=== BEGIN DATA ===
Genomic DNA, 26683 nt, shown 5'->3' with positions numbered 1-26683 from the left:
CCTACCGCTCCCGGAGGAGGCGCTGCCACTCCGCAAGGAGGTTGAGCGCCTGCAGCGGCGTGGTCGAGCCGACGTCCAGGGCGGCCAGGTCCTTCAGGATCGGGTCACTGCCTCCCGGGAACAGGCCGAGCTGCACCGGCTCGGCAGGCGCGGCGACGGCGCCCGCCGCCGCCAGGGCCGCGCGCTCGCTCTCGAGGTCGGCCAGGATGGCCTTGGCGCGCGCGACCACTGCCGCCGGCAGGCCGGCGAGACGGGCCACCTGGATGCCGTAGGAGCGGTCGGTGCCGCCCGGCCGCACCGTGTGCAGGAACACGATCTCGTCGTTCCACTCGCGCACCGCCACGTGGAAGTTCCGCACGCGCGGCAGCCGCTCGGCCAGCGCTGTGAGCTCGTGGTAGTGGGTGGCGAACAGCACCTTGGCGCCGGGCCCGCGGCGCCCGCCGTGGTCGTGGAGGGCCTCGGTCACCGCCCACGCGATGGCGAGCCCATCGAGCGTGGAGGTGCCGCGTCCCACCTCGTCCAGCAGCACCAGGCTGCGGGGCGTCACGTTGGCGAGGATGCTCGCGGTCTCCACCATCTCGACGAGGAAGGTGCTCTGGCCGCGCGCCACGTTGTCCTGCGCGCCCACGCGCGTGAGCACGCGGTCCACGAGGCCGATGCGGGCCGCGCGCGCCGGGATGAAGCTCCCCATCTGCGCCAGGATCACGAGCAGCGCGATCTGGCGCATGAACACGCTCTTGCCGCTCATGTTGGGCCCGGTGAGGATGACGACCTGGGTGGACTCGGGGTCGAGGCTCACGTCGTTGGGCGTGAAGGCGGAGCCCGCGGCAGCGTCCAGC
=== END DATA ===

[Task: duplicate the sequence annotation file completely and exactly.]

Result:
Genomic DNA, 26683 nt, shown 5'->3' with positions numbered 1-26683 from the left:
CCTACCGCTCCCGGAGGAGGCGCTGCCACTCCGCAAGGAGGTTGAGCGCCTGCAGCGGCGTGGTCGAGCCGACGTCCAGGGCGGCCAGGTCCTTCAGGATCGGGTCACTGCCTCCCGGGAACAGGCCGAGCTGCACCGGCTCGGCAGGCGCGGCGACGGCGCCCGCCGCCGCCAGGGCCGCGCGCTCGCTCTCGAGGTCGGCCAGGATGGCCTTGGCGCGCGCGACCACTGCCGCCGGCAGGCCGGCGAGACGGGCCACCTGGATGCCGTAGGAGCGGTCGGTGCCGCCCGGCCGCACCGTGTGCAGGAACACGATCTCGTCGTTCCACTCGCGCACCGCCACGTGGAAGTTCCGCACGCGCGGCAGCCGCTCGGCCAGCGCTGTGAGCTCGTGGTAGTGGGTGGCGAACAGCACCTTGGCGCCGGGCCCGCGGCGCCCGCCGTGGTCGTGGAGGGCCTCGGTCACCGCCCACGCGATGGCGAGCCCATCGAGCGTGGAGGTGCCGCGTCCCACCTCGTCCAGCAGCACCAGGCTGCGGGGCGTCACGTTGGCGAGGATGCTCGCGGTCTCCACCATCTCGACGAGGAAGGTGCTCTGGCCGCGCGCCACGTTGTCCTGCGCGCCCACGCGCGTGAGCACGCGGTCCACGAGGCCGATGCGGGCCGCGCGCGCCGGGATGAAGCTCCCCATCTGCGCCAGGATCACGAGCAGCGCGATCTGGCGCATGAACACGCTCTTGCCGCTCATGTTGGGCCCGGTGAGGATGACGACCTGGGTGGACTCGGGGTCGAGGCTCACGTCGTTGGGCGTGAAGGCGGAGCCCGCGGCAGCGTCCAGC